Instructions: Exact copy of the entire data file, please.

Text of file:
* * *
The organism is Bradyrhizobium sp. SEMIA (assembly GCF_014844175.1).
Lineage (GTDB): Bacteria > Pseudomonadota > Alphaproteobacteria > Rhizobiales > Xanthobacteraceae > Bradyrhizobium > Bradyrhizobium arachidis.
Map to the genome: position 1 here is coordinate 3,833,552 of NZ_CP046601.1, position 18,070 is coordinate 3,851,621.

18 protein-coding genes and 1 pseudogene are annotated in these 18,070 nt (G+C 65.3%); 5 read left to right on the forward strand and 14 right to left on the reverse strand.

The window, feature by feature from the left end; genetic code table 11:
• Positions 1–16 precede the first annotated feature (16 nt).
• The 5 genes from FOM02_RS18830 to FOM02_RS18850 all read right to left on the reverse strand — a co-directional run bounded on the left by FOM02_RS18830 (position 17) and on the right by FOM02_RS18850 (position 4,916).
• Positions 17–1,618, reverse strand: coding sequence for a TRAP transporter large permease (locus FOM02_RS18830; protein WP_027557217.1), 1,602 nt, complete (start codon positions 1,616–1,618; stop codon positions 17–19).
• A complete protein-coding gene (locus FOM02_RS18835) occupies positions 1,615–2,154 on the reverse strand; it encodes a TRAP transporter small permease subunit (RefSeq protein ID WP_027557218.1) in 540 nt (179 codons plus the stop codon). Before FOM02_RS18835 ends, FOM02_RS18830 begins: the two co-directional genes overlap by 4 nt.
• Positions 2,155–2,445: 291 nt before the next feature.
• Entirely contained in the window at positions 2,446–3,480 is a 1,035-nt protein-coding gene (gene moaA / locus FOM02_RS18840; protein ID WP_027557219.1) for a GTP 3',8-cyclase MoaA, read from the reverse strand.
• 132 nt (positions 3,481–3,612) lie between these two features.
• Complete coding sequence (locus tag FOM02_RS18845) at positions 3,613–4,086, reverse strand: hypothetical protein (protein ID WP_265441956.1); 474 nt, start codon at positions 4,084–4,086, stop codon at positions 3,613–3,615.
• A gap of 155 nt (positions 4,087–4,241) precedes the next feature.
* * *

The organism is Bradyrhizobium sp. SEMIA (assembly GCF_014844175.1).
Lineage (GTDB): Bacteria > Pseudomonadota > Alphaproteobacteria > Rhizobiales > Xanthobacteraceae > Bradyrhizobium > Bradyrhizobium arachidis.
Map to the genome: position 1 here is coordinate 3,833,552 of NZ_CP046601.1, position 18,070 is coordinate 3,851,621.

18 protein-coding genes and 1 pseudogene are annotated in these 18,070 nt (G+C 65.3%); 5 read left to right on the forward strand and 14 right to left on the reverse strand.

The window, feature by feature from the left end; genetic code table 11:
• Positions 1–16 precede the first annotated feature (16 nt).
• The 5 genes from FOM02_RS18830 to FOM02_RS18850 all read right to left on the reverse strand — a co-directional run bounded on the left by FOM02_RS18830 (position 17) and on the right by FOM02_RS18850 (position 4,916).
• Positions 17–1,618, reverse strand: coding sequence for a TRAP transporter large permease (locus FOM02_RS18830; protein WP_027557217.1), 1,602 nt, complete (start codon positions 1,616–1,618; stop codon positions 17–19).
• A complete protein-coding gene (locus FOM02_RS18835) occupies positions 1,615–2,154 on the reverse strand; it encodes a TRAP transporter small permease subunit (RefSeq protein ID WP_027557218.1) in 540 nt (179 codons plus the stop codon). Before FOM02_RS18835 ends, FOM02_RS18830 begins: the two co-directional genes overlap by 4 nt.
• Positions 2,155–2,445: 291 nt before the next feature.
• Entirely contained in the window at positions 2,446–3,480 is a 1,035-nt protein-coding gene (gene moaA / locus FOM02_RS18840; protein ID WP_027557219.1) for a GTP 3',8-cyclase MoaA, read from the reverse strand.
• 132 nt (positions 3,481–3,612) lie between these two features.
• Complete coding sequence (locus tag FOM02_RS18845) at positions 3,613–4,086, reverse strand: hypothetical protein (protein ID WP_265441956.1); 474 nt, start codon at positions 4,084–4,086, stop codon at positions 3,613–3,615.
• A gap of 155 nt (positions 4,087–4,241) precedes the next feature.